Now for the rest of the story!
After the wind and seas subsided, and sick tummies began feeling better, we were able to relax and take in the sights around us. At one point, Wil called out that there were a bunch of little dolphins swimming with us. Upon closer inspection, they were schools of yellow fin tuna chasing flying fish. Just as a flying fish would touch back to the water again, a large yellow fin would gobble it up. Since we already had a large mahi in the fridge, we didn’t have room for more fish, but it was still tempting to try to catch a small yellow fin. Instead of our normal hand line, Wil tried his hand at mimicking the flying fish with a lure on a rod, knowing full and well that if he hooked one, he might lose all the line. But, the tuna were too smart for us.
Other sights that were not so much fun to see . . .
Our third day at sea was the most exciting, almost to the point of exhaustion! As we continued to motor sail (due to lack of wind), many more dolphins came to swim with the boat. We were dodging some long line buoys when we noticed a few groups of dolphins jumping exceptionally high in the air. From a distance, we applauded their performance.
Suddenly, we had an experience of a lifetime. A huge WOW! Wil spotted whale spouts about a mile off our port side. Yes, that’s how big they were! We could see the spouts from that distance. This called for an immediate change in course. We pulled in the genaker and motored full speed in the direction of the water spouts. As we were focused on following one pod, before we knew it, we were suddenly surrounded by many pods. For the most part, the whales stayed within a safe distance from us. But sometimes, two whales at a time would slowly approach the boat. They would swim right up to us and then dive under at the last second. This was a bit intimidating because they were every bit as long as our boat, and more. At times we wondered if we were going to be showered by their spray.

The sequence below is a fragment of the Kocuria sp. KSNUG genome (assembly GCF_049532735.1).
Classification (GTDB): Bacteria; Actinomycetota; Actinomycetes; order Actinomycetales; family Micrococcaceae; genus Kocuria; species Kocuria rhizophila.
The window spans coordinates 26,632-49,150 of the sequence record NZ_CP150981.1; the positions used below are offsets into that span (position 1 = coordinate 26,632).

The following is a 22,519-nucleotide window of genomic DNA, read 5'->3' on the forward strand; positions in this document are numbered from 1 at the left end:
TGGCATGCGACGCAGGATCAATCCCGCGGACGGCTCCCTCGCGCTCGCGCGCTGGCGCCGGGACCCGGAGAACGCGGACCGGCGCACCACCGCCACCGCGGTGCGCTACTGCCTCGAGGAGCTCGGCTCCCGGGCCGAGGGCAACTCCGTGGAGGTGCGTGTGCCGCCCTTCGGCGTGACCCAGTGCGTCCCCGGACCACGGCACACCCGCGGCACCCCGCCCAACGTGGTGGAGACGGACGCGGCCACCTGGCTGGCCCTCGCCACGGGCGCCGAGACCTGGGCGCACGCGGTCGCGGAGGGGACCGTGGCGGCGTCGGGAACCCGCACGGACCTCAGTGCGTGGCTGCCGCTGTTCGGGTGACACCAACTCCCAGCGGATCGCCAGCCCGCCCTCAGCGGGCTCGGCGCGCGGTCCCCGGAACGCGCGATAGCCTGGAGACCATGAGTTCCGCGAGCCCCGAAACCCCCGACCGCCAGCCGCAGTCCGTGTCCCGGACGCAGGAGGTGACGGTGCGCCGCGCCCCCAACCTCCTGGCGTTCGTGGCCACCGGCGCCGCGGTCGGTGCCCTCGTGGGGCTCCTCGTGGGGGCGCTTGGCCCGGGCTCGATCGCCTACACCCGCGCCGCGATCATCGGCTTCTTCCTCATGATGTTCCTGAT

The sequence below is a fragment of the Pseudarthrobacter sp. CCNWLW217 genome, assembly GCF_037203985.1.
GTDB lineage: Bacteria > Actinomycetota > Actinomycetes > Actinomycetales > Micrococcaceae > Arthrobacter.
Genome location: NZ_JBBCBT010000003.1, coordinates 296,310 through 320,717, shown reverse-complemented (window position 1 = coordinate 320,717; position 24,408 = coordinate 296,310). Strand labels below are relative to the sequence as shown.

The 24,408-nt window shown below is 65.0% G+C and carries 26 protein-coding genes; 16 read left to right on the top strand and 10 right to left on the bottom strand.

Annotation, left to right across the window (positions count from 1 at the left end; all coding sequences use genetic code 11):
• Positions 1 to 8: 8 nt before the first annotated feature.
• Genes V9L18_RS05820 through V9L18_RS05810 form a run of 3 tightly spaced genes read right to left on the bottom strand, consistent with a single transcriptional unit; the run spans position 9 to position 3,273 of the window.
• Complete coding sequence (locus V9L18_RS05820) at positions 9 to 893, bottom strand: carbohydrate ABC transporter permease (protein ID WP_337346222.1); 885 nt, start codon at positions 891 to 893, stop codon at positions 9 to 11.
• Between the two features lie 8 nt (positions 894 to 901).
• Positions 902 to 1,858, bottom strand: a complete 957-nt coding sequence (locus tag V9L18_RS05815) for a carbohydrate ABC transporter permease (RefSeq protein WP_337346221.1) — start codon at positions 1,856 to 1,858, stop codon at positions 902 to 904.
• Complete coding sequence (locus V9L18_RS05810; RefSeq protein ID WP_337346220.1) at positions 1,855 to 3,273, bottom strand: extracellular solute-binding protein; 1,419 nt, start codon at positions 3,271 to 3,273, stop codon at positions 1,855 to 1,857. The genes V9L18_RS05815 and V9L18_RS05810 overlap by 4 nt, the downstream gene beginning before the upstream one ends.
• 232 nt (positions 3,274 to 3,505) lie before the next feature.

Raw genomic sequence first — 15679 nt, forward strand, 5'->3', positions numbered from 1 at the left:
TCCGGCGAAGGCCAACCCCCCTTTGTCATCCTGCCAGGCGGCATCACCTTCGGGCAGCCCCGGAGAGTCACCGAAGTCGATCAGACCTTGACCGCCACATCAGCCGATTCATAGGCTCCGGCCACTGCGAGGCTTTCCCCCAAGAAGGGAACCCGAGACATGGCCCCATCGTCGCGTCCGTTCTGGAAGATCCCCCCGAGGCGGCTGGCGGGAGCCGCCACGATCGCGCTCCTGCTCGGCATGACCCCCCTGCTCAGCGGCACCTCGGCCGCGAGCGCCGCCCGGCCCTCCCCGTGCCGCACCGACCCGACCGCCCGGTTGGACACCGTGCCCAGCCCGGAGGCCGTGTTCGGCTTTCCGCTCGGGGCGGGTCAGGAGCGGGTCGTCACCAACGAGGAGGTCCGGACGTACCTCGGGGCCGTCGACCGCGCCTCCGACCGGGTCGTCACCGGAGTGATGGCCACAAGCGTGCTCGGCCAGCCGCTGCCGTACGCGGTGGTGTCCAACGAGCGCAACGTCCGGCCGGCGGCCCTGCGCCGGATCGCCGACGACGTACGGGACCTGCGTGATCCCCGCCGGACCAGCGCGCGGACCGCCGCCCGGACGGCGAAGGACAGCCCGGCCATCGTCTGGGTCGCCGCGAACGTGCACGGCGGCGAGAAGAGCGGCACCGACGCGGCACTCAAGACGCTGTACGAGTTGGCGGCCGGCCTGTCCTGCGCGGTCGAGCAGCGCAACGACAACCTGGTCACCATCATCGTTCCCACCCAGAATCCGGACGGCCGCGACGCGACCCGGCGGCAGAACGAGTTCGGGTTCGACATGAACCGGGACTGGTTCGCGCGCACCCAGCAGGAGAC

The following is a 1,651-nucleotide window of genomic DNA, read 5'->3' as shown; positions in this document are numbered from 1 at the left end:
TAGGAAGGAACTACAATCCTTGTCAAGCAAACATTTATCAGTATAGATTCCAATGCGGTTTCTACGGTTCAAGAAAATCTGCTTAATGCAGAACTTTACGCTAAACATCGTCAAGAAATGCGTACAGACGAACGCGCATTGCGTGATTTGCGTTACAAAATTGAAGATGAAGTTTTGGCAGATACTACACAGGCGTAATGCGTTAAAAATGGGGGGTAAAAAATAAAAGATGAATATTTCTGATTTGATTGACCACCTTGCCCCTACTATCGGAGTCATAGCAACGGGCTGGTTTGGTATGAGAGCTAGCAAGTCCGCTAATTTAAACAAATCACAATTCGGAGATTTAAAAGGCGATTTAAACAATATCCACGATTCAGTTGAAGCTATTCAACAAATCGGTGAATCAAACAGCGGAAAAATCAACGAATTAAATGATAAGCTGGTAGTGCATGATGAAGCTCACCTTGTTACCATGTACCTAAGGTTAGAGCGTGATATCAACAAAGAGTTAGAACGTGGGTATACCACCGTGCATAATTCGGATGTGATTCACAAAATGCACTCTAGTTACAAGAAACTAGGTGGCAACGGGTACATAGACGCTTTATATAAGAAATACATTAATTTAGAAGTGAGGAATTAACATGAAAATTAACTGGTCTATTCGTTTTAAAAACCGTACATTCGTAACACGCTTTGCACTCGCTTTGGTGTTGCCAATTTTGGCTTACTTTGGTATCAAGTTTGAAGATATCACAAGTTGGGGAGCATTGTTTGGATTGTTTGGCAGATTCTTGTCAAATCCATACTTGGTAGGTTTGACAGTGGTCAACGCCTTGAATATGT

We played with the whales for about an hour. Then, it was time to return to our course. As we had settled back into a normal sailing pattern, and all seemed quiet again, I got the surprise of my life. I was at the helm, when out of the blue, two more whales suddenly surfaced right next to the boat. I was so startled, I could only point. They were so close that we could have stepped from the boat onto their backs. It was as though they’d come to say a final good-bye, and then they went on their merry way.
My heart slowed to a regular beat again, and I returned my attention to the helm. As I looked to port, a whale of only 1/2 to 3/4 the length of our boat was suddenly and completely airborne next to the boat. By the time I yelled “whale jumping!”, Wil was only able to see the remaining splash. From that moment on, as long as we continued to see whale spouts in the distance, my heart rate remained elevated. For the remainder of the day, we walked around repeating the word “wow!”
For much of the passage we would constantly see Great Shearwater birds circling the waters around us. They would skim the waves in such a strong and graceful manner. There was also the smaller Petrel that had a similar flight pattern.
On our last night at sea, we knew we were getting ready to cross over the NYC superhighway of shipping lanes. We were so happy to have our AIS and radar working, and we were prepared to see numerous targets moving around us, as well as their lights on the horizon. To our surprise, the only vessel we saw was one fishing boat. All of the 35+ shipping targets remained at least 48 miles from us. A huge sigh of relief on our part!
By daylight of the following morning, we were at the entrance to Buzzard’s Bay. As usual for this trip, we motor sailed up the bay. Immediately, we were greeted with some common sights of the New England area, as well as a much cooler climate.
Now, we are anchored in the beautiful little harbor of Pocasset, MA. Due to a thunderstorm with 40-50 knot winds that rolled in just after we anchored, we know the holding is good. We are sitting next to a small, uninhabited island, so it’s quite peaceful. In fact, it’s so quiet, we’d forgotten what quiet really was!
Our entire track for this passage . . .